Ever since I arrived in this area I’ve listened regularly to not only the Grateful Dead Hour on WEOS 89.5 FM out of Hobart and William Smith Colleges but “Stuck in the Psychedelic Era” with the Hermit.
It’s a weekly two-hour radio show featuring music from about 1963 to 1970. As a big Dead fan, it’s logical I would find this show appealing with the focus on American bands and their British inspirations.
The Hermit tends to go deep into a group’s catalogs rather than the usual standard and popular fare that might be found on a classic rock station. Most of the stuff is taken directly from vinyl records, which means scratches also are included free of charge.
The show is heard on about 30 stations around the country including KVRZ in Libby, Mont., KSVU in Upper Skagit Valley, Wash., WOUB in Athens, Ohio, KODK in Kodiak, Alaska, and KKRN in Bella Vista, Calif., to name a few.
The Hermit talks in a low, even voice that defines the word “mellow.” He is quite knowledgeable about the music he plays and is resourceful with his words — not too many of them. As his web page states, the “style is clean and direct.”
Its format follows that of underground radio stations of the 1960s with no jingles or pre-recorded promos. Much of the commentary centers on the artists’ histories, contextual information, anecdotes and personal memories.
I always thought the guy might be a good subject for this column, and I had a picture in my mind of what he might look like based on his preference of music, moniker “The Hermit,” voice and the hours the show runs (Saturday from 9 to 11 p.m.)
Turns out he pre-records his show each week right here in good ol’ Geneva, N.Y. I caught up with him last week to both meet him and take his picture at the new WEOS studio in Scandling Center.
He looks far, far from what I imagined. I expected him to look more like the inset photo taken of him many decades ago.
But there is a good reason for his relatively conservative look. Steven R. Webb’s “real” job is as a corrections officer in Seneca County. There are restrictions on hair length and dress.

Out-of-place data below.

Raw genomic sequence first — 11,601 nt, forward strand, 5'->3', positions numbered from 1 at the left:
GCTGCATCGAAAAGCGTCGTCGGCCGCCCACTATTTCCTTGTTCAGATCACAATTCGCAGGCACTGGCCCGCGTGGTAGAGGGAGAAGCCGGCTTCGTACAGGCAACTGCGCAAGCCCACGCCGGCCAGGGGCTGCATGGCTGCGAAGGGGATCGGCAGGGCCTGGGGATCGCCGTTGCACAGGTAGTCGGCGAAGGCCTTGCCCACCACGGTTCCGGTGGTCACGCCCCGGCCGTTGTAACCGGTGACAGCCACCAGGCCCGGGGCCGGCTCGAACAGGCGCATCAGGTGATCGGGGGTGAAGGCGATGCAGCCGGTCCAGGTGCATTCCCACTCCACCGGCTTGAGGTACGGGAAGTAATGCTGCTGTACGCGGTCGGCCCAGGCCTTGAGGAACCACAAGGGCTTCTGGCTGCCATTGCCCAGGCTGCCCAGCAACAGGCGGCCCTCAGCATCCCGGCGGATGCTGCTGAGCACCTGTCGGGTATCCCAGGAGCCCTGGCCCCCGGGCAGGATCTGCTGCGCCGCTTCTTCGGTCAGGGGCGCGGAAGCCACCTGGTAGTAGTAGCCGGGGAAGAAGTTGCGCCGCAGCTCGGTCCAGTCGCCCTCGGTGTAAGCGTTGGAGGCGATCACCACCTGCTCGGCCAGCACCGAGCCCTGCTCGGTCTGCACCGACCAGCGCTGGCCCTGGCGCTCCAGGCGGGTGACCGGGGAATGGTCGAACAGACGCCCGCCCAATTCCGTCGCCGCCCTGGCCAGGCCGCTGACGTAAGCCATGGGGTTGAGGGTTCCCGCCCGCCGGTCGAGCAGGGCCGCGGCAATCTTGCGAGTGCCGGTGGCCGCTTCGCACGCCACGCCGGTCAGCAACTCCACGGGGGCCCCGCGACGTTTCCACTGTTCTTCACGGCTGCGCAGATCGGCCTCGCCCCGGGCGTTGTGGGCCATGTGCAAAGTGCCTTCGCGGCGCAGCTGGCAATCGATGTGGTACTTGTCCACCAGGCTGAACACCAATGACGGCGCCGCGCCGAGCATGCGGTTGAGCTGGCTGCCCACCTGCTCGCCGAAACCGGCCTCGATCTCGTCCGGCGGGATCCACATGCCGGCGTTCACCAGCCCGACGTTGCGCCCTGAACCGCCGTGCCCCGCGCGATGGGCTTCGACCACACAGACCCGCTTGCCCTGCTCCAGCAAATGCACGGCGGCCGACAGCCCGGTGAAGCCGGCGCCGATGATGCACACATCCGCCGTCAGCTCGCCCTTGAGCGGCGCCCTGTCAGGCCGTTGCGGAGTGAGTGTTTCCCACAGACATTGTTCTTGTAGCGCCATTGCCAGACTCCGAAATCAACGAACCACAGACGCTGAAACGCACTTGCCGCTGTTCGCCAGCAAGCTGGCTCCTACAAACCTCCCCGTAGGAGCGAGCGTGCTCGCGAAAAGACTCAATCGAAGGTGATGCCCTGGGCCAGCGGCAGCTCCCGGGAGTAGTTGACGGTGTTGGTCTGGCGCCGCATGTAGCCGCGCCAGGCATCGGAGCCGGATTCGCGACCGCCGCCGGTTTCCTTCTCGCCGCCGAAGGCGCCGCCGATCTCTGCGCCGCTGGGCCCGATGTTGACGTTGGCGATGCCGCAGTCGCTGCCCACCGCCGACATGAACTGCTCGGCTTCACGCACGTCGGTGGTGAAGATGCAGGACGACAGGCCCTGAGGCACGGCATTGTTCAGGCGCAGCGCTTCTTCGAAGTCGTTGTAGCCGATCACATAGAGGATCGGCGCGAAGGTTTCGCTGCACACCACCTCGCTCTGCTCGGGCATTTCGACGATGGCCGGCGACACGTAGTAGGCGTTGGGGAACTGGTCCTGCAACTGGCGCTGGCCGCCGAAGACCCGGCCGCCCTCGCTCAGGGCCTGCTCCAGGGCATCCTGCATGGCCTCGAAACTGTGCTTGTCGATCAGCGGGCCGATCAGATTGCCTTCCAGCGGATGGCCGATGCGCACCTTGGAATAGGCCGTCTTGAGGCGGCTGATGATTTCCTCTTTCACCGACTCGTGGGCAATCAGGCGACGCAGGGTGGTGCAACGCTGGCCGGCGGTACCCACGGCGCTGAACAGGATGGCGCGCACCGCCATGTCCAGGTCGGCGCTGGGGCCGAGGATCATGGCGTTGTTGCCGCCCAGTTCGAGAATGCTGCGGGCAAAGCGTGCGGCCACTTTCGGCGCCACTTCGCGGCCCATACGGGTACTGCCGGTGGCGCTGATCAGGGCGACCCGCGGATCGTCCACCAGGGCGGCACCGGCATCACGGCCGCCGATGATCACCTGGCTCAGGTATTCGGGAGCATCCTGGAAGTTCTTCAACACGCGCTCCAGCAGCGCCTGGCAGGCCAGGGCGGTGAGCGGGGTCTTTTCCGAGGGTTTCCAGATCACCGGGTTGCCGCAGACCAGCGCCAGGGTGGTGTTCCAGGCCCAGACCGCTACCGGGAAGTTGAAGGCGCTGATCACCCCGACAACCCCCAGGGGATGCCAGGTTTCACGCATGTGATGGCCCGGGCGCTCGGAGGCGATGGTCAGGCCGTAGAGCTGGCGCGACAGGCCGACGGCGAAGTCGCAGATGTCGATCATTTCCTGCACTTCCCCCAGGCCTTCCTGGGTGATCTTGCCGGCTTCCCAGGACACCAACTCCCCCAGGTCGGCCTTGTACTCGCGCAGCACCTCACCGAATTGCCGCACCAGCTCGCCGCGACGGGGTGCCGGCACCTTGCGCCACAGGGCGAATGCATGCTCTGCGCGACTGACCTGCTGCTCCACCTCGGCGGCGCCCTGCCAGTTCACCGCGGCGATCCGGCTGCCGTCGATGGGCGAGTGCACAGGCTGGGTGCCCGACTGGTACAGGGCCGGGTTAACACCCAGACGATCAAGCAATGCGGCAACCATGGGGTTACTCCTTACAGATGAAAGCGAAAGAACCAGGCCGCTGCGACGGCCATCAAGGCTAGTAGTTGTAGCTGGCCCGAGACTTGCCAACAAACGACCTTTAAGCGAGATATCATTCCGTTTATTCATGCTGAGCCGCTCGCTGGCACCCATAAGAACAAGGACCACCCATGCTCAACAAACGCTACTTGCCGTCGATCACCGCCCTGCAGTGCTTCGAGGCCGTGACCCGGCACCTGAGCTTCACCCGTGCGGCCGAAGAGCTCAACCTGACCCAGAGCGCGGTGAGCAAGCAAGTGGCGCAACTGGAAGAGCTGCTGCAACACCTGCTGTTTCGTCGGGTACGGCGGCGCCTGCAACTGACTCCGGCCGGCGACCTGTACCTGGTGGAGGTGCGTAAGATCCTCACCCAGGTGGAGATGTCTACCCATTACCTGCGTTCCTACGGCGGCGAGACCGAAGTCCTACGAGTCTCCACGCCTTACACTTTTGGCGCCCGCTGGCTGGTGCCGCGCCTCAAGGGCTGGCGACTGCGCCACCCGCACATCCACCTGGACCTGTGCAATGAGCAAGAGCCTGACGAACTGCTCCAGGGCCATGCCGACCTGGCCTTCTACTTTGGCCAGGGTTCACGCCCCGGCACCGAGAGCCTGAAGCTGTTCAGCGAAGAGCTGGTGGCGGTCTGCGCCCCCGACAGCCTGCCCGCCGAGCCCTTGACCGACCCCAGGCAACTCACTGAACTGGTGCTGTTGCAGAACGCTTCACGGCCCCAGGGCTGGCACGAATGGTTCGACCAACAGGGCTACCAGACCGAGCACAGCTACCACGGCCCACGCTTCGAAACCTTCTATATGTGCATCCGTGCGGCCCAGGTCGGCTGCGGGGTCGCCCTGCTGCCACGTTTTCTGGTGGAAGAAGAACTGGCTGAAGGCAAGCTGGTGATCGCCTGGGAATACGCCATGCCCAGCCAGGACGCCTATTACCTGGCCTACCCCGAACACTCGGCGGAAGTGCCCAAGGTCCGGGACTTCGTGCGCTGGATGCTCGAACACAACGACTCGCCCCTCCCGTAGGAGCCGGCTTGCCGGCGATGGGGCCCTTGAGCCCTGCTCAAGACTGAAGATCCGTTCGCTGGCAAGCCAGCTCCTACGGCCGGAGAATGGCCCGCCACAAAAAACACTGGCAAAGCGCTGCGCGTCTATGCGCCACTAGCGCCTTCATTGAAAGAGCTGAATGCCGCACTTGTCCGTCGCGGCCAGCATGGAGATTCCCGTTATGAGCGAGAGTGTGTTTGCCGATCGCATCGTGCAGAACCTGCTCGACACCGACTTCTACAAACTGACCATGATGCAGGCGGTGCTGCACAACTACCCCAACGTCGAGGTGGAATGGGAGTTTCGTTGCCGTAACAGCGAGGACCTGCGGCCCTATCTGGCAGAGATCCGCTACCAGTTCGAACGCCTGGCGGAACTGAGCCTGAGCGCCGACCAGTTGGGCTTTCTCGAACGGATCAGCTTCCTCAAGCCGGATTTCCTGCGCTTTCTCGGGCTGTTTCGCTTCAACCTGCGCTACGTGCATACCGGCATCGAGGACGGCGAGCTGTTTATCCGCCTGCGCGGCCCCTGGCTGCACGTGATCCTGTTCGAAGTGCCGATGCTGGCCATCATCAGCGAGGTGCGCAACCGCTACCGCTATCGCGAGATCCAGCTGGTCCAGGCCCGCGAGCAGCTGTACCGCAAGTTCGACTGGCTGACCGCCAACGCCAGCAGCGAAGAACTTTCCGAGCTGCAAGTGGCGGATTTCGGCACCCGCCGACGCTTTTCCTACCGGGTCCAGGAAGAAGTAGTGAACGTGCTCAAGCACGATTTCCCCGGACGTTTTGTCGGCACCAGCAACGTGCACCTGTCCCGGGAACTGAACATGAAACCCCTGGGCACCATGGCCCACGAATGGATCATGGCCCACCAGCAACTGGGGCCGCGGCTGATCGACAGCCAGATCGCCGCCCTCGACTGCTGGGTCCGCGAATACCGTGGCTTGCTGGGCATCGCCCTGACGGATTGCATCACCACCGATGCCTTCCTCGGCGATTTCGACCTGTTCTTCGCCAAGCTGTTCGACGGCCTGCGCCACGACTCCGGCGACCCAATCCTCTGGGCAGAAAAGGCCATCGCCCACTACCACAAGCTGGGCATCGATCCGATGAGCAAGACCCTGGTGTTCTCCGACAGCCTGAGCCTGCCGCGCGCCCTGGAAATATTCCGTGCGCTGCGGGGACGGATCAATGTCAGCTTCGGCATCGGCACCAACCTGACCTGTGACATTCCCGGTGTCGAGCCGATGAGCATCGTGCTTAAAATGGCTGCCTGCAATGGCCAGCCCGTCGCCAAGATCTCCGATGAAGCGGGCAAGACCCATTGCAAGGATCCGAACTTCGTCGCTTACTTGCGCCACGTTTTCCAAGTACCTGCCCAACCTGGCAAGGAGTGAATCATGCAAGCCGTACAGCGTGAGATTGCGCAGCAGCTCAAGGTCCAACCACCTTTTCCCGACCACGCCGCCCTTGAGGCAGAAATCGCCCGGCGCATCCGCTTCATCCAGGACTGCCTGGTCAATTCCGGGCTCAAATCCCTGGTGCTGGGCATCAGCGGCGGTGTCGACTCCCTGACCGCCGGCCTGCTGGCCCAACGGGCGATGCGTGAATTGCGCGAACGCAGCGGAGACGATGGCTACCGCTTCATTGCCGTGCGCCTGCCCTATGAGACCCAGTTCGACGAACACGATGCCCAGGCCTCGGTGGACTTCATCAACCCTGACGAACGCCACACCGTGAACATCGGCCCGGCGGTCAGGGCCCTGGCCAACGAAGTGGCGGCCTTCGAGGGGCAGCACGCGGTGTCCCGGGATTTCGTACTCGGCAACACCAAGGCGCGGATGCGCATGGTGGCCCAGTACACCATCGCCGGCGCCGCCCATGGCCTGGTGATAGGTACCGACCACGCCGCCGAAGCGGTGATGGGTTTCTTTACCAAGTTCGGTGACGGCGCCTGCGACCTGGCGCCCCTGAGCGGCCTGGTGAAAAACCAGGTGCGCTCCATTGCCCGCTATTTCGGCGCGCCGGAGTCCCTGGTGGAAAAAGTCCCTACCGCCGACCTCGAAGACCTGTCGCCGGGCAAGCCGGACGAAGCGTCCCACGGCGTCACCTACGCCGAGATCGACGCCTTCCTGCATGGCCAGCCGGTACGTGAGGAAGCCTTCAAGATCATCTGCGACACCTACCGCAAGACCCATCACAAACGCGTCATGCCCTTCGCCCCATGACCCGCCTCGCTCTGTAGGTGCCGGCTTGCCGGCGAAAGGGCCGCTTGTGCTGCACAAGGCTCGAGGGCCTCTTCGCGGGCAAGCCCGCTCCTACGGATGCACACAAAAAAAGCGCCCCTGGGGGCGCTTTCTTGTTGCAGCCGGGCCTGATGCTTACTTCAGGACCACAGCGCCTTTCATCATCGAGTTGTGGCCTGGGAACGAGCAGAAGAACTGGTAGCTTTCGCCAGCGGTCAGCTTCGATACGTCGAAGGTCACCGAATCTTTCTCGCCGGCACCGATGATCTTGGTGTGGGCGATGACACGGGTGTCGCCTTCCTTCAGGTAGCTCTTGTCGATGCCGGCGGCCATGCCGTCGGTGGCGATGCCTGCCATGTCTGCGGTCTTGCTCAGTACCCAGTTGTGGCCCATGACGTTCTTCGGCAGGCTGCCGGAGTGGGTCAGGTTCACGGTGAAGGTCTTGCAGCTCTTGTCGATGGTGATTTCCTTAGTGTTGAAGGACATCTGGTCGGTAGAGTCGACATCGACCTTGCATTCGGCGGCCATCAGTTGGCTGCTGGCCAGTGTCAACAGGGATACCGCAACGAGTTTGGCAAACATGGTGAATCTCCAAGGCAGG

Steve’s wife, Jenny, said he was not thrilled with his current look when he took the job, but he has become accepting of it with time.
Jenny met Steve about 15 years ago after hearing him on the radio. She listened to his show through the Internet on PBS when she lived in New Jersey. She met him after some initial communications and the rest, shall we say, is history.
The 61-year-old has always had a passion for music. His parents were from Geneva, but Webb spent many years as a military kid attending three different high schools across the country.
During a two-year stint in the service, he worked at the base’s radio station. He later formed a few bands such as The Mumphries and Civilian Joe, which played alternative rock. He played guitar and bass with most of their songs being original material.
In the 1980s he got burned out on the band scene but kept a connection with radio. At one time a couple of decades ago, Webb was a disc jockey on multiple stations in the area requiring him to take on different last names at each one. For WEOS he decided to go a different route with “The Hermit.”
The first two years his show was “Stuck in the 20th Century” until he pared it down to its current name and format.
As you can imagine, his own personal record collection numbers in the thousands if not tens of thousands. His favorite band? Jimi Hendrix Experience.
He just picked up a new used album at Area Records by The Animals.
Webb says he will continue to do his show “’til I drop.”
I believe him, too. For Webb it’s a true labor of love. Though his show is syndicated and he could charge stations to use it, he offers it free of charge. He is more interested in getting the music out to as many folks as possible, and that’s the best way to do it.
All I have to say is “right on, far out, out of sight and groovy man.”